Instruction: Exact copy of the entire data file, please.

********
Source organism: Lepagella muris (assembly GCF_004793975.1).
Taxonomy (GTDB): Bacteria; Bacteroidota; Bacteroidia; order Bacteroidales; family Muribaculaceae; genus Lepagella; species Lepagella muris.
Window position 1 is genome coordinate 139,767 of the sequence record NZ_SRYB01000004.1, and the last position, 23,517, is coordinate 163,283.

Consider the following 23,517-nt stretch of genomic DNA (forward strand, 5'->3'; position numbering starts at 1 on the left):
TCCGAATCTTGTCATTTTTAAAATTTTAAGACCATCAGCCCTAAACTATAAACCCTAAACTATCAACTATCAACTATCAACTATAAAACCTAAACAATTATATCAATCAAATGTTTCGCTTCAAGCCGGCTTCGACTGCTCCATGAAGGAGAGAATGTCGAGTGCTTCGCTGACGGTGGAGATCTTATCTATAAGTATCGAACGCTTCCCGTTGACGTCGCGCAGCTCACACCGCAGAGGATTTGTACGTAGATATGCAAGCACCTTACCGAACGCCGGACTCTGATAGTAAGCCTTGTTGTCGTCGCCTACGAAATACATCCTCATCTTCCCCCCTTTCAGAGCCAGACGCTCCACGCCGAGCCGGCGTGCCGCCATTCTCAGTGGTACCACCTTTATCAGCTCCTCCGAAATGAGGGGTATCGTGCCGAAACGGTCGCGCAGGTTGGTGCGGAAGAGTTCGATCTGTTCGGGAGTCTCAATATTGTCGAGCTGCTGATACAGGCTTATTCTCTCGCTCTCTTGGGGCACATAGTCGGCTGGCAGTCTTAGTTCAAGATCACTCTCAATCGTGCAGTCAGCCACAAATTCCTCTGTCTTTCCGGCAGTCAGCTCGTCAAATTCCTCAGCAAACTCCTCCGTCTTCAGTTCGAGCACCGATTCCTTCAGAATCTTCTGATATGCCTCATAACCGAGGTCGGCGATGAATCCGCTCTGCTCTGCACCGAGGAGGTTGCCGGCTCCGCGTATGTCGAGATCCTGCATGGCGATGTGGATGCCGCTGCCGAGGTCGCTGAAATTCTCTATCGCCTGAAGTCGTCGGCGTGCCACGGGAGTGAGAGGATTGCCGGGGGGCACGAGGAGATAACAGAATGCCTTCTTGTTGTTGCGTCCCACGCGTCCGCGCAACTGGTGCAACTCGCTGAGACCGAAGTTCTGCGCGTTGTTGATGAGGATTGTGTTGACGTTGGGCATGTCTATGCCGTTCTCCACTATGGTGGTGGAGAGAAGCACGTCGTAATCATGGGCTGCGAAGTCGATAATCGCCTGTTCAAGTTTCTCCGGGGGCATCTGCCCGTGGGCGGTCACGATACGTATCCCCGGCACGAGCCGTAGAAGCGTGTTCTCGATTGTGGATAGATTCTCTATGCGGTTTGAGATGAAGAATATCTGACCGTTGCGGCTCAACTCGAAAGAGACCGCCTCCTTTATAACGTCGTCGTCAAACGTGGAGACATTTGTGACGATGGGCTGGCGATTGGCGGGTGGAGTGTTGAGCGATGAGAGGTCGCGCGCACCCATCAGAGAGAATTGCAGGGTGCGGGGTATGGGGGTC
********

Source organism: Lepagella muris (assembly GCF_004793975.1).
Taxonomy (GTDB): Bacteria; Bacteroidota; Bacteroidia; order Bacteroidales; family Muribaculaceae; genus Lepagella; species Lepagella muris.
Window position 1 is genome coordinate 139,767 of the sequence record NZ_SRYB01000004.1, and the last position, 23,517, is coordinate 163,283.

Consider the following 23,517-nt stretch of genomic DNA (forward strand, 5'->3'; position numbering starts at 1 on the left):
TCCGAATCTTGTCATTTTTAAAATTTTAAGACCATCAGCCCTAAACTATAAACCCTAAACTATCAACTATCAACTATCAACTATAAAACCTAAACAATTATATCAATCAAATGTTTCGCTTCAAGCCGGCTTCGACTGCTCCATGAAGGAGAGAATGTCGAGTGCTTCGCTGACGGTGGAGATCTTATCTATAAGTATCGAACGCTTCCCGTTGACGTCGCGCAGCTCACACCGCAGAGGATTTGTACGTAGATATGCAAGCACCTTACCGAACGCCGGACTCTGATAGTAAGCCTTGTTGTCGTCGCCTACGAAATACATCCTCATCTTCCCCCCTTTCAGAGCCAGACGCTCCACGCCGAGCCGGCGTGCCGCCATTCTCAGTGGTACCACCTTTATCAGCTCCTCCGAAATGAGGGGTATCGTGCCGAAACGGTCGCGCAGGTTGGTGCGGAAGAGTTCGATCTGTTCGGGAGTCTCAATATTGTCGAGCTGCTGATACAGGCTTATTCTCTCGCTCTCTTGGGGCACATAGTCGGCTGGCAGTCTTAGTTCAAGATCACTCTCAATCGTGCAGTCAGCCACAAATTCCTCTGTCTTTCCGGCAGTCAGCTCGTCAAATTCCTCAGCAAACTCCTCCGTCTTCAGTTCGAGCACCGATTCCTTCAGAATCTTCTGATATGCCTCATAACCGAGGTCGGCGATGAATCCGCTCTGCTCTGCACCGAGGAGGTTGCCGGCTCCGCGTATGTCGAGATCCTGCATGGCGATGTGGATGCCGCTGCCGAGGTCGCTGAAATTCTCTATCGCCTGAAGTCGTCGGCGTGCCACGGGAGTGAGAGGATTGCCGGGGGGCACGAGGAGATAACAGAATGCCTTCTTGTTGTTGCGTCCCACGCGTCCGCGCAACTGGTGCAACTCGCTGAGACCGAAGTTCTGCGCGTTGTTGATGAGGATTGTGTTGACGTTGGGCATGTCTATGCCGTTCTCCACTATGGTGGTGGAGAGAAGCACGTCGTAATCATGGGCTGCGAAGTCGATAATCGCCTGTTCAAGTTTCTCCGGGGGCATCTGCCCGTGGGCGGTCACGATACGTATCCCCGGCACGAGCCGTAGAAGCGTGTTCTCGATTGTGGATAGATTCTCTATGCGGTTTGAGATGAAGAATATCTGACCGTTGCGGCTCAACTCGAAAGAGACCGCCTCCTTTATAACGTCGTCGTCAAACGTGGAGACATTTGTGACGATGGGCTGGCGATTGGCGGGTGGAGTGTTGAGCGATGAGAGGTCGCGCGCACCCATCAGAGAGAATTGCAGGGTGCGGGGTATGGGGGTC